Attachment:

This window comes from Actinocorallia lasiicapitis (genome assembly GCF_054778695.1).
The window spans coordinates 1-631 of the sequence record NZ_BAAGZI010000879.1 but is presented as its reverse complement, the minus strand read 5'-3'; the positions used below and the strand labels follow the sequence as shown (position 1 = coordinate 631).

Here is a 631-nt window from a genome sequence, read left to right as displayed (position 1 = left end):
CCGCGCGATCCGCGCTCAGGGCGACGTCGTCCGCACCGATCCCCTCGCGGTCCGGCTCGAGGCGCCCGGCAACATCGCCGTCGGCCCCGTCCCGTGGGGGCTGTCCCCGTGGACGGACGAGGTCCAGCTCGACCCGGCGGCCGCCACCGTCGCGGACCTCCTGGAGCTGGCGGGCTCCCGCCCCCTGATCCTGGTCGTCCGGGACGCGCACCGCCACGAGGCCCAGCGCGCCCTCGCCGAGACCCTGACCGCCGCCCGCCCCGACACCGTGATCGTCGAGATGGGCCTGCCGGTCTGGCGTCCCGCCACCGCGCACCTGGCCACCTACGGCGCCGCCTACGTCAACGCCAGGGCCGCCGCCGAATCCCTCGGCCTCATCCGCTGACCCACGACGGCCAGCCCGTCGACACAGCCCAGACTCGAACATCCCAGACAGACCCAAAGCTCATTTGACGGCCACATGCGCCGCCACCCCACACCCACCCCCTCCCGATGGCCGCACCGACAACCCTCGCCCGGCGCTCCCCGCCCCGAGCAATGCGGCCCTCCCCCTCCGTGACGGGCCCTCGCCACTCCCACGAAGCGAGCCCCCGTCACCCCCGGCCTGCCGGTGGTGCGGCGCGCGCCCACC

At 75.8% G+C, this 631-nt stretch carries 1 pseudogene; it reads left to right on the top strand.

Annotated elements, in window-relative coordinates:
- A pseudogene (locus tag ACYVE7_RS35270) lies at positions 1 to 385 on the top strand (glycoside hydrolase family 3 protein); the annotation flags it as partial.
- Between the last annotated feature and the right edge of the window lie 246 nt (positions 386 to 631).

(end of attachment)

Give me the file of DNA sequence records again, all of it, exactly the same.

This window comes from Actinocorallia lasiicapitis (genome assembly GCF_054778695.1).
The window spans coordinates 1-631 of the sequence record NZ_BAAGZI010000879.1 but is presented as its reverse complement, the minus strand read 5'-3'; the positions used below and the strand labels follow the sequence as shown (position 1 = coordinate 631).

Here is a 631-nt window from a genome sequence, read left to right as displayed (position 1 = left end):
CCGCGCGATCCGCGCTCAGGGCGACGTCGTCCGCACCGATCCCCTCGCGGTCCGGCTCGAGGCGCCCGGCAACATCGCCGTCGGCCCCGTCCCGTGGGGGCTGTCCCCGTGGACGGACGAGGTCCAGCTCGACCCGGCGGCCGCCACCGTCGCGGACCTCCTGGAGCTGGCGGGCTCCCGCCCCCTGATCCTGGTCGTCCGGGACGCGCACCGCCACGAGGCCCAGCGCGCCCTCGCCGAGACCCTGACCGCCGCCCGCCCCGACACCGTGATCGTCGAGATGGGCCTGCCGGTCTGGCGTCCCGCCACCGCGCACCTGGCCACCTACGGCGCCGCCTACGTCAACGCCAGGGCCGCCGCCGAATCCCTCGGCCTCATCCGCTGACCCACGACGGCCAGCCCGTCGACACAGCCCAGACTCGAACATCCCAGACAGACCCAAAGCTCATTTGACGGCCACATGCGCCGCCACCCCACACCCACCCCCTCCCGATGGCCGCACCGACAACCCTCGCCCGGCGCTCCCCGCCCCGAGCAATGCGGCCCTCCCCCTCCGTGACGGGCCCTCGCCACTCCCACGAAGCGAGCCCCCGTCACCCCCGGCCTGCCGGTGGTGCGGCGCGCGCCCACC

At 75.8% G+C, this 631-nt stretch carries 1 pseudogene; it reads left to right on the top strand.

Annotated elements, in window-relative coordinates:
- A pseudogene (locus tag ACYVE7_RS35270) lies at positions 1 to 385 on the top strand (glycoside hydrolase family 3 protein); the annotation flags it as partial.
- Between the last annotated feature and the right edge of the window lie 246 nt (positions 386 to 631).